I'm trying to gently introduce my development team to Go. Here are the
requirements for my first project to help prove Go has what it takes:
1. Process #1 on Host A must establish a socket connection with Process #2
on Host B. These are daemon processes which will then push data freely in
both directions simultaneously.
2. The communication must be encrypted in both directions since the data
will be traversing the Internet.
3. Process #1 must be sure it's talking to Process #2 and only Process #2.
4. Process #2 must be sure it's talking to Process #1 and only Process #1.
5. If anyone tries to meddle with data in transit, the connection should be
I'm new to encryption and security, but I know just enough to know that I
shouldn't try to create my own solution.
I've been pointed in some interesting directions, but I'm starting to get
the impression one must tackle 3-4 thick books on the subject, and spend
weeks or months writing test programs and getting familiar with things,
before even knowing where to start on a project like this. (And here I
naively thought this kind of thing would be so common that I could
trivially find a 10 step guide. Nope!)
Public keys, private keys, ciphers, encryption algorithms, certificates,
certificate chains, SSL, TLS, block encryption, stream encryption, trust,
DSA, RSA, pem files... yikes! All I want is a secure channel of
communication! (Well, just a bit more than that, as outlined above.) I feel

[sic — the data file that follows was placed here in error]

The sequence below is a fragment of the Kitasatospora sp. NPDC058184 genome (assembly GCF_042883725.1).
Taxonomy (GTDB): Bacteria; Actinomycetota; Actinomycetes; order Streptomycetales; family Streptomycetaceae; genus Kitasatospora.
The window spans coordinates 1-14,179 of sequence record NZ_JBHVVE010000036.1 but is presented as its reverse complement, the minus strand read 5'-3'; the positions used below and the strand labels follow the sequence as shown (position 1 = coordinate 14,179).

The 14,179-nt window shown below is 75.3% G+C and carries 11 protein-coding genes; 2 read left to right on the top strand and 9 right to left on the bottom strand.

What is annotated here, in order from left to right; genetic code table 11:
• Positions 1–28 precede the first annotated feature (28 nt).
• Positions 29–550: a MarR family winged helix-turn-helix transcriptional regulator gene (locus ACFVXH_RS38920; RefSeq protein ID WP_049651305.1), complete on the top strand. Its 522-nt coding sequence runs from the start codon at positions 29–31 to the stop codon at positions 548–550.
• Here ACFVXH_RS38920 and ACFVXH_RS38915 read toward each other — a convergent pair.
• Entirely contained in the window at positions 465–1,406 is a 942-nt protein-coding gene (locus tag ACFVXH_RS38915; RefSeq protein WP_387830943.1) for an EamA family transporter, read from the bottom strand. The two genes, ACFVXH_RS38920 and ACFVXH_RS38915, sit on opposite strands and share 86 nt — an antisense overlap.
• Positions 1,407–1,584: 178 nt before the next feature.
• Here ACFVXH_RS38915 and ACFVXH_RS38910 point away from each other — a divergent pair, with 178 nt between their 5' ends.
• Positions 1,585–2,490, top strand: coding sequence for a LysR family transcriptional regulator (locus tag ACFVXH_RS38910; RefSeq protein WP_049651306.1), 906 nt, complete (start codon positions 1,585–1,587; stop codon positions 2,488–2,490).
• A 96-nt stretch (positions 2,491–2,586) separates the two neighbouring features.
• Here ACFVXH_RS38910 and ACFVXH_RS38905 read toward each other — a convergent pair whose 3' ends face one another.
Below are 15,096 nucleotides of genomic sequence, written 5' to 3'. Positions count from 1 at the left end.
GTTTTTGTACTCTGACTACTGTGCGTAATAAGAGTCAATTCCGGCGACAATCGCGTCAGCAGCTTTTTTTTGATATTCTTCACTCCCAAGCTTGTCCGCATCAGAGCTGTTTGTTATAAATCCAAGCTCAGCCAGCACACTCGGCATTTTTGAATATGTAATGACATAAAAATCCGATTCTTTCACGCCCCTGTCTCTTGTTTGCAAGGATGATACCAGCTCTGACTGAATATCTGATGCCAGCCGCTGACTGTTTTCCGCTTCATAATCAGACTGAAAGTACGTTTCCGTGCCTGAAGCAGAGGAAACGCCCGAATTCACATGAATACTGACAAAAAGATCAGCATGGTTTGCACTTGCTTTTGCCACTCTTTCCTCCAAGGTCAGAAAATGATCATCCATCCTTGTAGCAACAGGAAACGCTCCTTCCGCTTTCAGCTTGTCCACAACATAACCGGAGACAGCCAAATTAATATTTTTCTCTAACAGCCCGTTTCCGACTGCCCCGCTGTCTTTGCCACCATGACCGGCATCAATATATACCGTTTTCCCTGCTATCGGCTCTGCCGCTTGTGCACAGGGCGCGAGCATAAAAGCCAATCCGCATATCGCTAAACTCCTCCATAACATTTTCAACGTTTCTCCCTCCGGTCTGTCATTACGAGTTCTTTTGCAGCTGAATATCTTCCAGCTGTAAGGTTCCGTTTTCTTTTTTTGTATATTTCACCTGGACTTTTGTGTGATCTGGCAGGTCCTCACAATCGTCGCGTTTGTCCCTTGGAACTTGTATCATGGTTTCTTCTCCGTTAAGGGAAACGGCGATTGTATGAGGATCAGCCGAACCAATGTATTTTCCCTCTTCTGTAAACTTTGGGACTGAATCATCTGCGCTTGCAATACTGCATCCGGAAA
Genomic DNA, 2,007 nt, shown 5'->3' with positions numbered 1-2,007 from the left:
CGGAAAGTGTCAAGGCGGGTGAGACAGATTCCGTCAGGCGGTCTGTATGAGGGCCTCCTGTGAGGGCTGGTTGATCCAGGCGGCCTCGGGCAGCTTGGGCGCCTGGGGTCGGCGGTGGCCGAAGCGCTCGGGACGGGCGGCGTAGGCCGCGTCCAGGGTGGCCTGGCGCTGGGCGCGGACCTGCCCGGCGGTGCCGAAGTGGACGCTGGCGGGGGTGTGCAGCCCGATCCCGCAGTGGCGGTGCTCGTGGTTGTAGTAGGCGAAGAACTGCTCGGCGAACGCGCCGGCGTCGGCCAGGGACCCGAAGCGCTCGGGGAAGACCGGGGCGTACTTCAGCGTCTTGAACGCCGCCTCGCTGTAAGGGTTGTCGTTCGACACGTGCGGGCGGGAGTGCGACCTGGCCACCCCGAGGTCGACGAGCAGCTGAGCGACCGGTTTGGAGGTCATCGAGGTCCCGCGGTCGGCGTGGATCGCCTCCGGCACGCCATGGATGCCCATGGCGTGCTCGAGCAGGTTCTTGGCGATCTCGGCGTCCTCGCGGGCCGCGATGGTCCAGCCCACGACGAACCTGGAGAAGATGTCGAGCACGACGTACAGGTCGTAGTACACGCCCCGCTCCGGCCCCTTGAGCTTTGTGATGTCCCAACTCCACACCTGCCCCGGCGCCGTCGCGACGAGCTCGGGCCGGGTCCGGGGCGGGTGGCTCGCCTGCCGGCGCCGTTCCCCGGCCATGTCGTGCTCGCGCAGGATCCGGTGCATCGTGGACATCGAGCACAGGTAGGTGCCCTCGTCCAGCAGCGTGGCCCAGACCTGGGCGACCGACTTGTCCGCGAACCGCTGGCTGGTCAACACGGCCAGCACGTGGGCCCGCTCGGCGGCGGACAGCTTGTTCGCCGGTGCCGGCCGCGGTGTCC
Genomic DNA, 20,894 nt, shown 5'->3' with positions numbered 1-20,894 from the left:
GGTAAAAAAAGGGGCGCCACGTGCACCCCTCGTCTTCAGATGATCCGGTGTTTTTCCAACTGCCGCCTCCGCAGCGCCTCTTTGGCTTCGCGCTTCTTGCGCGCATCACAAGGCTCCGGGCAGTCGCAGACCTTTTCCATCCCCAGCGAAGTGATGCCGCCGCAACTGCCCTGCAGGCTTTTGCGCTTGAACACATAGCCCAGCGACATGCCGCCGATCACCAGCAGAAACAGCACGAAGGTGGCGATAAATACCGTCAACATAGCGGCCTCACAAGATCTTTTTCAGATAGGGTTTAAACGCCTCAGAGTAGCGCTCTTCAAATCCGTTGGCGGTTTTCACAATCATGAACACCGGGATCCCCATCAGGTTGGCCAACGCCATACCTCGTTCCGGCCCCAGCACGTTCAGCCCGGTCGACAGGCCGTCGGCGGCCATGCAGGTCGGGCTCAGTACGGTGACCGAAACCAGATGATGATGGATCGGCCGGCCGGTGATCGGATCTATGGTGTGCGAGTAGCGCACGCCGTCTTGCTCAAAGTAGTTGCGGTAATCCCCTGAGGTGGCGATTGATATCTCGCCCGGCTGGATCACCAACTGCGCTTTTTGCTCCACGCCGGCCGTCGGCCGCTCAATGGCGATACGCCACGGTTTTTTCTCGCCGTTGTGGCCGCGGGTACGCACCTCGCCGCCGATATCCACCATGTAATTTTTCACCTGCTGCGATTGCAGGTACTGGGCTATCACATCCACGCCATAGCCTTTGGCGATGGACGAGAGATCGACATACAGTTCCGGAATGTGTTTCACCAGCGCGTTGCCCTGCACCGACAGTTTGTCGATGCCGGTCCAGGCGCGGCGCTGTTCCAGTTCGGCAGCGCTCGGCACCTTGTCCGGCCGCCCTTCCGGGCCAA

a bit like a programmer that just needs to sort a list but has to read the
entire history of sorting algorithms first. It seems like this stuff should
all be in the domain of experts and there should be some kind of nearly
idiot proof CreateSecureConnection() function somewhere instead, with clear
instructions on what exactly to feed it.
From the research I've done already, I think something called TLS has all
the features necessary to meet the requirements above, but getting
everything setup and configured correctly is a little daunting. Can anyone
give me a basic outline to get me started? I don't mind digging into the
details myself... I just want to make sure I have all my bases covered,
since confidential data will be transported between these processes. And of
course, I'm trying to get this up and running quickly to prove Go is
Thanks in advance for any guidance anyone can give!
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